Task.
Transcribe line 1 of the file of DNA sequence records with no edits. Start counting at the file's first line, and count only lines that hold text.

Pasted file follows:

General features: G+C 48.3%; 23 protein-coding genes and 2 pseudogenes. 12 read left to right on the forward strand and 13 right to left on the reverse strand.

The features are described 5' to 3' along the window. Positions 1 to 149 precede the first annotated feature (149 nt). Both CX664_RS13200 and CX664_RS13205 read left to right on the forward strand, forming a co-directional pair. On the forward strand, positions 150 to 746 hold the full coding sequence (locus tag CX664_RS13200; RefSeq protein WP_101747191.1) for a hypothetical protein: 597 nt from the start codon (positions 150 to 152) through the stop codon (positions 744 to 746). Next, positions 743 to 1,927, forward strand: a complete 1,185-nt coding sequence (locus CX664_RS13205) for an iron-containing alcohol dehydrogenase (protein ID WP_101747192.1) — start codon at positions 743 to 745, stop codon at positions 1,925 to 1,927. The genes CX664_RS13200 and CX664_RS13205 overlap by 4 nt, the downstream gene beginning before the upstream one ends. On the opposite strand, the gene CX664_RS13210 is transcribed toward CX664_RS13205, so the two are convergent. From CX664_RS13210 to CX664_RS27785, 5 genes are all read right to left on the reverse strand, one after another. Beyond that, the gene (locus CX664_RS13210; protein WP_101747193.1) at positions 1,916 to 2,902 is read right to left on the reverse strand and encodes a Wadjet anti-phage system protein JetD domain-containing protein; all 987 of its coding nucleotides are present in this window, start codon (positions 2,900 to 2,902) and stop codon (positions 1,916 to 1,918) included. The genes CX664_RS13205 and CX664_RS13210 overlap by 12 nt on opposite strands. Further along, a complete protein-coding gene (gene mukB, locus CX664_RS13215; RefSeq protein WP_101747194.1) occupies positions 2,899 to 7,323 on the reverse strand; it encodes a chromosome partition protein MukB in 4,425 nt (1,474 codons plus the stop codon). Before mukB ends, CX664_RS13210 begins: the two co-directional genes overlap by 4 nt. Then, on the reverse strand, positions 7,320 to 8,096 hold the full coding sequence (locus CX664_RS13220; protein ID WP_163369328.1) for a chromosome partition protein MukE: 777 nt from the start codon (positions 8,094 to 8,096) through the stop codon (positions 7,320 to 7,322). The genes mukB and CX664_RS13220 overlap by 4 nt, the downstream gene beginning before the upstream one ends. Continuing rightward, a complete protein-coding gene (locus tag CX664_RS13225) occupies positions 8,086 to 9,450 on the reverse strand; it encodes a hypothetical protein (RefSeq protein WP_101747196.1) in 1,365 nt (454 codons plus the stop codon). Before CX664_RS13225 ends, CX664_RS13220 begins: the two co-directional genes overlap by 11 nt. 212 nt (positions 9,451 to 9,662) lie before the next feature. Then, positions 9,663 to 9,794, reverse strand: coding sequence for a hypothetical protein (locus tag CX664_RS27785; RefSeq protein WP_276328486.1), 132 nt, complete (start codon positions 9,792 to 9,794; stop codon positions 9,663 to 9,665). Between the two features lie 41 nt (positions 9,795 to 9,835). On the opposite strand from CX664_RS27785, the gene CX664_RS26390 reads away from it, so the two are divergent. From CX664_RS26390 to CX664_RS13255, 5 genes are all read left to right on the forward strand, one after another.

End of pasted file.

General features: G+C 48.3%; 23 protein-coding genes and 2 pseudogenes. 12 read left to right on the forward strand and 13 right to left on the reverse strand.